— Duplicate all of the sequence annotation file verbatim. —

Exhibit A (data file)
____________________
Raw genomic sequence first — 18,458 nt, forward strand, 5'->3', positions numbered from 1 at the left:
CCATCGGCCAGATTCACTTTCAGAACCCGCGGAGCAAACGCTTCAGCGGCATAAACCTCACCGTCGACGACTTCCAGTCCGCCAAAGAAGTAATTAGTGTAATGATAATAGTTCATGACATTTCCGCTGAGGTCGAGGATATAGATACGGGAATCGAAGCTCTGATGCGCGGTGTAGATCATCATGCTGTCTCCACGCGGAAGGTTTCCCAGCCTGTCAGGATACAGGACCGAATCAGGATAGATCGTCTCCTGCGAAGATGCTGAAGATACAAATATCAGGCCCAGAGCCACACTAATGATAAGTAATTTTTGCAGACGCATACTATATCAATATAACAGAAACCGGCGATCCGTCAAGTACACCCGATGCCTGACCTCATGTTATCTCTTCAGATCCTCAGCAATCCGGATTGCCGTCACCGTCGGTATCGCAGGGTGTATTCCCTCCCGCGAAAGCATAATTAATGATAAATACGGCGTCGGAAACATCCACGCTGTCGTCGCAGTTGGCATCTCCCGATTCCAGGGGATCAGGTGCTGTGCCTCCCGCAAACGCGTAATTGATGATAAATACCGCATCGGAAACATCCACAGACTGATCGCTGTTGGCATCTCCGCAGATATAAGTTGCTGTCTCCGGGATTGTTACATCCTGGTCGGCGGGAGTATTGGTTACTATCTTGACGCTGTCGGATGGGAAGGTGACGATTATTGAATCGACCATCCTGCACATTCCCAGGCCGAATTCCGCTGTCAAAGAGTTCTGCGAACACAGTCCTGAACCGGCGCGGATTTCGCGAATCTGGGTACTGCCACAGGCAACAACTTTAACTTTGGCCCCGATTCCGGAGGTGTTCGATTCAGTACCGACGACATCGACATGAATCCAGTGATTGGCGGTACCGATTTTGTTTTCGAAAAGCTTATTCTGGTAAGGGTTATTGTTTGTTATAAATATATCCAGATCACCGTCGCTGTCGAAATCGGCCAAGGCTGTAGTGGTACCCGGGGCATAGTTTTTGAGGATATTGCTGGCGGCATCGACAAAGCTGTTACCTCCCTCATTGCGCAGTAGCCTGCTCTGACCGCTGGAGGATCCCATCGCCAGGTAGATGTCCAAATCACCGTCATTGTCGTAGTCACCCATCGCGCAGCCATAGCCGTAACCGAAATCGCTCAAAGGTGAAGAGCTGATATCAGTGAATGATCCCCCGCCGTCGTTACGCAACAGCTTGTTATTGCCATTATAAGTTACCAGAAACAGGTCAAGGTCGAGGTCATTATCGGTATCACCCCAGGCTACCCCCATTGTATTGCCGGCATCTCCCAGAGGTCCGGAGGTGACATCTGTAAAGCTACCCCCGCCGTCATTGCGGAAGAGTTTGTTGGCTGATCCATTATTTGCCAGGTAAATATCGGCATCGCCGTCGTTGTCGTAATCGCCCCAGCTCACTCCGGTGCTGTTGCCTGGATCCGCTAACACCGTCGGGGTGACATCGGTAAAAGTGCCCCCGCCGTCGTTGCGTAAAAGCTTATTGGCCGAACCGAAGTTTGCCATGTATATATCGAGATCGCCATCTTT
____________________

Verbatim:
Raw genomic sequence first — 18,458 nt, forward strand, 5'->3', positions numbered from 1 at the left:
CCATCGGCCAGATTCACTTTCAGAACCCGCGGAGCAAACGCTTCAGCGGCATAAACCTCACCGTCGACGACTTCCAGTCCGCCAAAGAAGTAATTAGTGTAATGATAATAGTTCATGACATTTCCGCTGAGGTCGAGGATATAGATACGGGAATCGAAGCTCTGATGCGCGGTGTAGATCATCATGCTGTCTCCACGCGGAAGGTTTCCCAGCCTGTCAGGATACAGGACCGAATCAGGATAGATCGTCTCCTGCGAAGATGCTGAAGATACAAATATCAGGCCCAGAGCCACACTAATGATAAGTAATTTTTGCAGACGCATACTATATCAATATAACAGAAACCGGCGATCCGTCAAGTACACCCGATGCCTGACCTCATGTTATCTCTTCAGATCCTCAGCAATCCGGATTGCCGTCACCGTCGGTATCGCAGGGTGTATTCCCTCCCGCGAAAGCATAATTAATGATAAATACGGCGTCGGAAACATCCACGCTGTCGTCGCAGTTGGCATCTCCCGATTCCAGGGGATCAGGTGCTGTGCCTCCCGCAAACGCGTAATTGATGATAAATACCGCATCGGAAACATCCACAGACTGATCGCTGTTGGCATCTCCGCAGATATAAGTTGCTGTCTCCGGGATTGTTACATCCTGGTCGGCGGGAGTATTGGTTACTATCTTGACGCTGTCGGATGGGAAGGTGACGATTATTGAATCGACCATCCTGCACATTCCCAGGCCGAATTCCGCTGTCAAAGAGTTCTGCGAACACAGTCCTGAACCGGCGCGGATTTCGCGAATCTGGGTACTGCCACAGGCAACAACTTTAACTTTGGCCCCGATTCCGGAGGTGTTCGATTCAGTACCGACGACATCGACATGAATCCAGTGATTGGCGGTACCGATTTTGTTTTCGAAAAGCTTATTCTGGTAAGGGTTATTGTTTGTTATAAATATATCCAGATCACCGTCGCTGTCGAAATCGGCCAAGGCTGTAGTGGTACCCGGGGCATAGTTTTTGAGGATATTGCTGGCGGCATCGACAAAGCTGTTACCTCCCTCATTGCGCAGTAGCCTGCTCTGACCGCTGGAGGATCCCATCGCCAGGTAGATGTCCAAATCACCGTCATTGTCGTAGTCACCCATCGCGCAGCCATAGCCGTAACCGAAATCGCTCAAAGGTGAAGAGCTGATATCAGTGAATGATCCCCCGCCGTCGTTACGCAACAGCTTGTTATTGCCATTATAAGTTACCAGAAACAGGTCAAGGTCGAGGTCATTATCGGTATCACCCCAGGCTACCCCCATTGTATTGCCGGCATCTCCCAGAGGTCCGGAGGTGACATCTGTAAAGCTACCCCCGCCGTCATTGCGGAAGAGTTTGTTGGCTGATCCATTATTTGCCAGGTAAATATCGGCATCGCCGTCGTTGTCGTAATCGCCCCAGCTCACTCCGGTGCTGTTGCCTGGATCCGCTAACACCGTCGGGGTGACATCGGTAAAAGTGCCCCCGCCGTCGTTGCGTAAAAGCTTATTGGCCGAACCGAAGTTTGCCATGTATATATCGAGATCGCCATCTTT